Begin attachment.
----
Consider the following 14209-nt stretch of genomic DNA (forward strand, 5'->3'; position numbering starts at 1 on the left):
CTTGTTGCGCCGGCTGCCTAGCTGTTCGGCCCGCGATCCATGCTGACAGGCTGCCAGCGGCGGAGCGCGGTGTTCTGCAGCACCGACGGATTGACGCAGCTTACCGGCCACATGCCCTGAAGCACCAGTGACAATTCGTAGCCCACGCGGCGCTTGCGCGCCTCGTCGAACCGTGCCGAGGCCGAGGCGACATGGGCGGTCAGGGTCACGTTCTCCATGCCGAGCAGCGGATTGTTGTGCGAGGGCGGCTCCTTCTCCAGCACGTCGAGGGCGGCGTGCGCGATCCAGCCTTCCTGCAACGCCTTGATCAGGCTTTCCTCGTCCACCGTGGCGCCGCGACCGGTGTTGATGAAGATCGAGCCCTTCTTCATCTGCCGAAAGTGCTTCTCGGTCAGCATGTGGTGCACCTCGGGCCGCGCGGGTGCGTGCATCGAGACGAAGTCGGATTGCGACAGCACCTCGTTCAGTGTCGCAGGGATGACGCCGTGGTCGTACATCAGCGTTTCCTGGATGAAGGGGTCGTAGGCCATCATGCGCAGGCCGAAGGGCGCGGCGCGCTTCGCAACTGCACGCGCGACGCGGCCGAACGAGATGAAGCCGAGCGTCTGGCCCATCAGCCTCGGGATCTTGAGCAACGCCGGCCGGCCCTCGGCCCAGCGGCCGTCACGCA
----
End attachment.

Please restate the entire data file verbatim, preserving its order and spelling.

Consider the following 14209-nt stretch of genomic DNA (forward strand, 5'->3'; position numbering starts at 1 on the left):
CTTGTTGCGCCGGCTGCCTAGCTGTTCGGCCCGCGATCCATGCTGACAGGCTGCCAGCGGCGGAGCGCGGTGTTCTGCAGCACCGACGGATTGACGCAGCTTACCGGCCACATGCCCTGAAGCACCAGTGACAATTCGTAGCCCACGCGGCGCTTGCGCGCCTCGTCGAACCGTGCCGAGGCCGAGGCGACATGGGCGGTCAGGGTCACGTTCTCCATGCCGAGCAGCGGATTGTTGTGCGAGGGCGGCTCCTTCTCCAGCACGTCGAGGGCGGCGTGCGCGATCCAGCCTTCCTGCAACGCCTTGATCAGGCTTTCCTCGTCCACCGTGGCGCCGCGACCGGTGTTGATGAAGATCGAGCCCTTCTTCATCTGCCGAAAGTGCTTCTCGGTCAGCATGTGGTGCACCTCGGGCCGCGCGGGTGCGTGCATCGAGACGAAGTCGGATTGCGACAGCACCTCGTTCAGTGTCGCAGGGATGACGCCGTGGTCGTACATCAGCGTTTCCTGGATGAAGGGGTCGTAGGCCATCATGCGCAGGCCGAAGGGCGCGGCGCGCTTCGCAACTGCACGCGCGACGCGGCCGAACGAGATGAAGCCGAGCGTCTGGCCCATCAGCCTCGGGATCTTGAGCAACGCCGGCCGGCCCTCGGCCCAGCGGCCGTCACGCA